We are absolutely committed to the era of “marking their own homework” being over. We will obviously make sure that Ofcom, in particular, is sufficiently resourced in terms of capacity for the incredibly important task that it faces. Where Ofcom needs specific expertise—for example, a skilled person’s report—we are committed to that being made available.
My Lords, today I was contacted by a very concerned mother, who asked me two questions which I would like to put to the Minister. First, why have the Government decided to seek to protect children only from user-generated pornography when, back in 2015, they committed to stop children’s exposure to harmful sexual content online by requiring age verification to access all sites containing pornographic material? Secondly, how will the Government protect children from user-generated pornography through fines on sites based abroad, when they are not subject to our law enforcement? I plead with the Government, in the interim, to implement Part 3 of the Digital Economy Act. This would protect children from pornographic sites based outside the UK, through its blocking provision, until the proposed watered-down version of age assurance becomes law, which could be in two to five years.
I understand the concerns raised by the noble Baroness and by the mother to whom she has spoken. There are not many parents in the land who have not had some of her concerns. We are focusing on user-generated content because we believe that will capture the vast majority of pornographic and inappropriate behaviour that children witness. However, as I said in response to an earlier question, we will keep it under review. Our ambition is to keep children safe. Ofcom has business disruption and ISP blocking within its powers, which would prevent children in this country seeing international content.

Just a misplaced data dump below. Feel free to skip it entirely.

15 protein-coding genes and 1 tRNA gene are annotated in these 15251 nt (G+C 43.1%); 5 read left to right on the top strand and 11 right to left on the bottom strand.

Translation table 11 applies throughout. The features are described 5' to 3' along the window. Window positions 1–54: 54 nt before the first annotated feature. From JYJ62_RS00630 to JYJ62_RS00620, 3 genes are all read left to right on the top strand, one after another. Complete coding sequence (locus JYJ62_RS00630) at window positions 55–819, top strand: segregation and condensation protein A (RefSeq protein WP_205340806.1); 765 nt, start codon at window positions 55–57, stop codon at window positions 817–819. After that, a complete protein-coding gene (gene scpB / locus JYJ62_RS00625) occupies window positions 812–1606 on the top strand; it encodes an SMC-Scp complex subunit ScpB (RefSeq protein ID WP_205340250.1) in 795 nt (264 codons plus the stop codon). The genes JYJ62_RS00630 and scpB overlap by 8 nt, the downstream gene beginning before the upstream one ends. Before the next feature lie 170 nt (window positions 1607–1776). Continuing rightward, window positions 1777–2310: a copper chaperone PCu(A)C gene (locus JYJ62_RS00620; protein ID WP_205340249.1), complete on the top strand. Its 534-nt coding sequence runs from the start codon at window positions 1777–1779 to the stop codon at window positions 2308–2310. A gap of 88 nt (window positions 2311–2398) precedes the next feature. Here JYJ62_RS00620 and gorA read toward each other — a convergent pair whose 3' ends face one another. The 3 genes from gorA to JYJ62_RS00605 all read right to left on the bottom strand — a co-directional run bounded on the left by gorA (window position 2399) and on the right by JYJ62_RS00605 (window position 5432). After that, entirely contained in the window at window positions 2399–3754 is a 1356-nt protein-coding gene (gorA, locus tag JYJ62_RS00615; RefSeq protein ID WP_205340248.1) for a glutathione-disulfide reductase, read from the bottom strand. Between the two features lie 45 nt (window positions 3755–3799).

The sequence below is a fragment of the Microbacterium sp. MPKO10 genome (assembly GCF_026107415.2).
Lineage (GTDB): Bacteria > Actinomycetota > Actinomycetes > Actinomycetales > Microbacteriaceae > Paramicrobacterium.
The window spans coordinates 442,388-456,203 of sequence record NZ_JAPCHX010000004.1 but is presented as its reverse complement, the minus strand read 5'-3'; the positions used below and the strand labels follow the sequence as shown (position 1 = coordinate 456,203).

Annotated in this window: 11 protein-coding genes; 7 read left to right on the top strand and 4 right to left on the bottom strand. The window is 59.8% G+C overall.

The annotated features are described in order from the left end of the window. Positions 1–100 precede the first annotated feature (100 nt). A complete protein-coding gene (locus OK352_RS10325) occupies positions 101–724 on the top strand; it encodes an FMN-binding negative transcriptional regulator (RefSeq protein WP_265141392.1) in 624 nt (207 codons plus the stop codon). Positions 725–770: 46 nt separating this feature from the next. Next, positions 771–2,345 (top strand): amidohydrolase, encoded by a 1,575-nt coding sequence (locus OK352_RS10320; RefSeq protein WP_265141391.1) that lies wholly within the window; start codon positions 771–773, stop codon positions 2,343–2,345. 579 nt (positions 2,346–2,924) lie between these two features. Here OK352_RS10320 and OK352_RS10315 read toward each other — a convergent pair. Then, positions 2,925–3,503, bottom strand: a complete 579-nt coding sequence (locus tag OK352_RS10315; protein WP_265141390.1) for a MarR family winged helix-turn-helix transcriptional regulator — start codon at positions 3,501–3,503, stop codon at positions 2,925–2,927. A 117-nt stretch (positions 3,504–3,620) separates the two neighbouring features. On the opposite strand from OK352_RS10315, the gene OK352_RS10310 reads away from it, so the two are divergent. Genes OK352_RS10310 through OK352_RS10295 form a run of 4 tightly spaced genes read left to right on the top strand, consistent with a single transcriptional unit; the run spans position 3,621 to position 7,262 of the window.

My Lords, I too welcome the Government’s White Paper. However, I have two concerns. The first is that the proposed regime of duty of care puts the onus of responsibility for dealing with legal but harmful content on the platforms alone. There seem to be few sanctions on the individual user who creates the harmful content. Surely the new legislation should contain a requirement for the platform’s terms and conditions to contain a regime for it to suspend serial creators of harmful content. My other concern is that, once the platforms have deleted material, it disappears for ever. As a result, information from posts which are found to be criminal, once deleted, is subsequently unavailable for investigators and police who need to access crucial evidence to prosecute crimes. Will the Minister ensure that the legislation includes a requirement for a safe, secure, digital area to be created by platforms where illegal, deleted material can be stored for future legal use?